Early History; 1588-1788
Although specifically incorporated for the education of boys from Cumberland and Westmorland, as early as 1604 the school was attracting pupils from outside Cumberland and Westmorland. The students were being educated at St. Bees in the original schoolroom (now one of the school dining rooms) near the Priory Church. The second Headmaster, William Briscoe, sent to the board of governors a petition which included the comment; "It may be a fitting school not only for the English, but also to instruct Scots in our language, for which purpose divers Scottish gentlemen have already sent their children to this School". Attracting more pupils was crucial - in its early years the school's complement of pupils never rose above thirty and both Copland and Briscoe had to contend with financial difficulties arising in a dispute between the school and the executors of the late Archbishop.
The third Headmaster, William Lickbarrow flagrantly abused his position by making his few pupils work on the land and act as servants. The administration of the school property was neglected while Lickbarrow was buying up local land, and the board of governors for various reasons did not meet for years at a time. Eventually Lickbarrow left and was replaced by Francis Radcliffe, who remained in the position from 1630 to 1678. Under his long tenure the school prospered. After two headmasters in eight years, Richard Jackson become Headmaster in 1686 and guided the school for the next fifty-two years.
The school had as part of its property the mineral rights to Whitehaven. In 1742 Sir James Lowther managed to extract from the board of governors a lease on the mineral rights for eight hundred and sixty-seven years for the lowly sum of £3.10s per annum. The loss of such potential financial resources (the West Cumbrian mines as run by the Lowthers were very productive) held back the school, but not by much. The eighteenth century saw a period of continued growth and increasing academic excellence.
The school continued to prosper modestly throughout the early years of the nineteenth century. In the nineteenth century the school started to look like it is now. Thanks to a resolution of the mineral rights issue being obtained through the Court of Chancery in 1842, the school was able to physically expand, with what is now the "Quadrangle" being built, Grindal House (formerly a hotel) purchased and the Headmaster's Residence being constructed. At the turn of the twentieth century the School Chapel was built, along with what is now the Art Department and the School Library, and the swimming baths.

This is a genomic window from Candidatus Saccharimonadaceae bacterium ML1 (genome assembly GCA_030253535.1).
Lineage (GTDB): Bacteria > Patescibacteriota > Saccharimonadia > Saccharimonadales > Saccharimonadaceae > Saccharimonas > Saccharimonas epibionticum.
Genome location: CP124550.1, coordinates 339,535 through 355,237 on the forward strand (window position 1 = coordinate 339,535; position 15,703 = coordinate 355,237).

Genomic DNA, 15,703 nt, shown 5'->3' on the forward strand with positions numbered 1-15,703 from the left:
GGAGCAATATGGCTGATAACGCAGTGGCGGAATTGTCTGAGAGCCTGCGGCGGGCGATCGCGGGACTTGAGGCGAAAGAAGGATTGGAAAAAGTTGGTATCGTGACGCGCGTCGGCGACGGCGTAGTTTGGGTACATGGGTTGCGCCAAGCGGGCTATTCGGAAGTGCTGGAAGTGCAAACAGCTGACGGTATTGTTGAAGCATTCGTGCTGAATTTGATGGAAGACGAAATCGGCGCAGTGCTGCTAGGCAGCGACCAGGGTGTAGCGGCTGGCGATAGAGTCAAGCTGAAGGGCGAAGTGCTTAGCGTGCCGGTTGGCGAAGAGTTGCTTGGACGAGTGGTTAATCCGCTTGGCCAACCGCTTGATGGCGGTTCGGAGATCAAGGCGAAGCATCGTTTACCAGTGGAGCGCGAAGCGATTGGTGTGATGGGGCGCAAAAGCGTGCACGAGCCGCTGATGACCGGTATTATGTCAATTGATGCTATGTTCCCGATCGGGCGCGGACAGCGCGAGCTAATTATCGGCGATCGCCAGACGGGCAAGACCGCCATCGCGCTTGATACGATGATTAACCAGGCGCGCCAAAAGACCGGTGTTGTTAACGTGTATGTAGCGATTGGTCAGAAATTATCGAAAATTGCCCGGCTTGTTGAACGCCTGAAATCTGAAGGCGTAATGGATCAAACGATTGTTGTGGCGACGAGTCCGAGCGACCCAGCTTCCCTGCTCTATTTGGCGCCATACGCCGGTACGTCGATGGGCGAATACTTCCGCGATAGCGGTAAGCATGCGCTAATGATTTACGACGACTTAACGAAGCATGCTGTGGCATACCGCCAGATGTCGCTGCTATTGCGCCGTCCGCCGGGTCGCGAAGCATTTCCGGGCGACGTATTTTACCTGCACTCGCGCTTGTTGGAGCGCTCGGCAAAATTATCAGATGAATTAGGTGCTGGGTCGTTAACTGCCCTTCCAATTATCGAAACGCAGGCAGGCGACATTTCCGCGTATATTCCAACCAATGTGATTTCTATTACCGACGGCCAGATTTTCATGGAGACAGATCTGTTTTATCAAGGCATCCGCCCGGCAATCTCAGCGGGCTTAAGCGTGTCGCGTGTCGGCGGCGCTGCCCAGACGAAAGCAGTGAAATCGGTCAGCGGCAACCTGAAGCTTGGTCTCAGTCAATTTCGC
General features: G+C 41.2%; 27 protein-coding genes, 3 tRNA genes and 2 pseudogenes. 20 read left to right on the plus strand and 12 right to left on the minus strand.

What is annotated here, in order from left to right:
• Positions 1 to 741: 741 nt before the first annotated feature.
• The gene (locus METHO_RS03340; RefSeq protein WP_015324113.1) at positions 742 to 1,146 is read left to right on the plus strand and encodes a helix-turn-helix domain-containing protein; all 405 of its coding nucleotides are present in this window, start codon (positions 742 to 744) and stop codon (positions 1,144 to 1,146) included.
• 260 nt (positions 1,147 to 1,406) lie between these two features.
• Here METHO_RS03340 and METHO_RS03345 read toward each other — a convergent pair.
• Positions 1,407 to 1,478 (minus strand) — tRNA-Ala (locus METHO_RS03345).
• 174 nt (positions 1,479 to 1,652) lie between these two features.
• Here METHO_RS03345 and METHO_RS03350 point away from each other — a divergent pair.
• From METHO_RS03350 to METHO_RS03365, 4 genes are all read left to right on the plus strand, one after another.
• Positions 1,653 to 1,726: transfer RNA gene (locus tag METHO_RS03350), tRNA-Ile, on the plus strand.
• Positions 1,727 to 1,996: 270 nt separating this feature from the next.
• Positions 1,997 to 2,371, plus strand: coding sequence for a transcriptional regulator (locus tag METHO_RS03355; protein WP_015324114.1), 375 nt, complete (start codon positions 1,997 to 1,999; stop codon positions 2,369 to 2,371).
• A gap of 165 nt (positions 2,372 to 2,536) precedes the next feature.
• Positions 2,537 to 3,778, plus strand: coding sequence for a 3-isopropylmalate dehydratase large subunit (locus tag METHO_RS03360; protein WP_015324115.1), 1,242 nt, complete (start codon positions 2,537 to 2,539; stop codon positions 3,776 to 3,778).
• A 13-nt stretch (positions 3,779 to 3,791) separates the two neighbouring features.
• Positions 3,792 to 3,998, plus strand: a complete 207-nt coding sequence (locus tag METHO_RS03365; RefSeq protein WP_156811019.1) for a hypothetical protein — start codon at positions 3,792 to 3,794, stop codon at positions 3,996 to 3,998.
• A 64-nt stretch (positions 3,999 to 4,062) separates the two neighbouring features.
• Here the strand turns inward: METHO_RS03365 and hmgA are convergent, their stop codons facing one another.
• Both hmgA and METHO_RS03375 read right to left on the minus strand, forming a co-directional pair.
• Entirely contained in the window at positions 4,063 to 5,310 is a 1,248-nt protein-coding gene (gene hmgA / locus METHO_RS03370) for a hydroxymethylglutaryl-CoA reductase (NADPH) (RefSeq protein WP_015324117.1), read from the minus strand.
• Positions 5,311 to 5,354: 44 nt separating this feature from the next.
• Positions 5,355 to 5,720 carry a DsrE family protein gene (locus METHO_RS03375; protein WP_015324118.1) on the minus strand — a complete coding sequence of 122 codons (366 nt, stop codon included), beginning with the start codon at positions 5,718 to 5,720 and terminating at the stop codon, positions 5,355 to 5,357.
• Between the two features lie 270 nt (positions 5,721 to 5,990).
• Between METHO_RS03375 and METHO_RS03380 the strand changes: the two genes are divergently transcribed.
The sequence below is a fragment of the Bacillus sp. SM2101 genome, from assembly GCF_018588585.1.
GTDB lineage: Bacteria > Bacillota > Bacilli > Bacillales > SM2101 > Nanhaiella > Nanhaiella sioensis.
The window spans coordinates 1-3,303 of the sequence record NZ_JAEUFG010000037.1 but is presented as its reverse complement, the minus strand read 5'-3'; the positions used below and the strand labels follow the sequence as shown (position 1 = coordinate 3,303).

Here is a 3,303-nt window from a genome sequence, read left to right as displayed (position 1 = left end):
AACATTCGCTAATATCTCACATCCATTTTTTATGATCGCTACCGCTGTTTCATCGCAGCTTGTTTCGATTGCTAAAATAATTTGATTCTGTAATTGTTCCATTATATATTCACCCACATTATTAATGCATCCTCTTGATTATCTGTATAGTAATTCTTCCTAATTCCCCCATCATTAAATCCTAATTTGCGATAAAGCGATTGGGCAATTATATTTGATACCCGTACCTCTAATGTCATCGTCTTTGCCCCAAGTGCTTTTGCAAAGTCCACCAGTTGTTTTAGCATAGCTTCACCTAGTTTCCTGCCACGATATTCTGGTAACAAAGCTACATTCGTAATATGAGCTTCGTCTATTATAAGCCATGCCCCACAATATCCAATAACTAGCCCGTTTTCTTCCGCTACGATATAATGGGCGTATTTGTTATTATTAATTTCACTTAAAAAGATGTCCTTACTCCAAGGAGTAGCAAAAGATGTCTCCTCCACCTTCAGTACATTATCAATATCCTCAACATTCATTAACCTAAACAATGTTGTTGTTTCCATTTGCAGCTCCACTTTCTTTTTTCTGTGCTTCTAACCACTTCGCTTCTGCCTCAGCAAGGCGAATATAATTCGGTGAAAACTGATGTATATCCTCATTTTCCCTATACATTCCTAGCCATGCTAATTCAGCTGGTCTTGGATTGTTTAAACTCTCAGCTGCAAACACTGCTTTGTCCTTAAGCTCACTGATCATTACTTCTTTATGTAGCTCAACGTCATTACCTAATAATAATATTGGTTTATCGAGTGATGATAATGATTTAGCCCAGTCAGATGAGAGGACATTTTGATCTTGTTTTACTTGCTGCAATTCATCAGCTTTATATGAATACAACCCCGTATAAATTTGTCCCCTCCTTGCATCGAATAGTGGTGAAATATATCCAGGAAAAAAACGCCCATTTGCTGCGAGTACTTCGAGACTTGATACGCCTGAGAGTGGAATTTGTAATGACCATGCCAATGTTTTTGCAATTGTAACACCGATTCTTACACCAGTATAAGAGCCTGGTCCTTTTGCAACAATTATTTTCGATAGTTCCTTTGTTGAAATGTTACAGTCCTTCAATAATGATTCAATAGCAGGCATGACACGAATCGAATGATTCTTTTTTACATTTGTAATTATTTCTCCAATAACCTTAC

In 1812 Headmaster William Wilson began a personal effort to query the Lowther mineral rights, supported by the Provost of Queen's College, Oxford, Septimus Collinson. Wilson himself resigned in 1817, and returned to Queen's College as a fellow. In the thirteen-year tenure of the Rev. Thomas Bradley four hundred boys studied at St. Bees, and to make room the Foundation block was extended upwards and given a new roof in 1820. 1827 saw the school receive its fair share of the mineral rights obtained in 1742. The High Court of Justice ruled the Lowther contract "void" and ordered the current holders of the lease now elevated to the peerage to pay the school £5,000 for coal already mined, as well as £300 a year for the next forty-two years under a safeguarded contract. Due to further dispute, the £5000 was paid into Chancery, and finally released to the school, with substantial investment interest, in 1842.
The 1842 Scheme
The school's newfound wealth was invested in consols, and by 1842 the amount had risen to a massive £30,000. Under the guidance of headmasters Bradley and the Rev. John Fox (1830–1841), the number of pupils had risen to over one hundred. The Rev. Miles Atkinson (1841–1854) then presided over what was known as "The 1842 Scheme"; sixty boys from Cumberland and Westmorland whose parents could not pay fees were to be boarded and educated at the school at the cost of £20 each. In addition the school was to be able to accommodate ninety day pupils. This necessitated a relatively large expansion of the school facilities, paid for by the windfall from the mineral rights.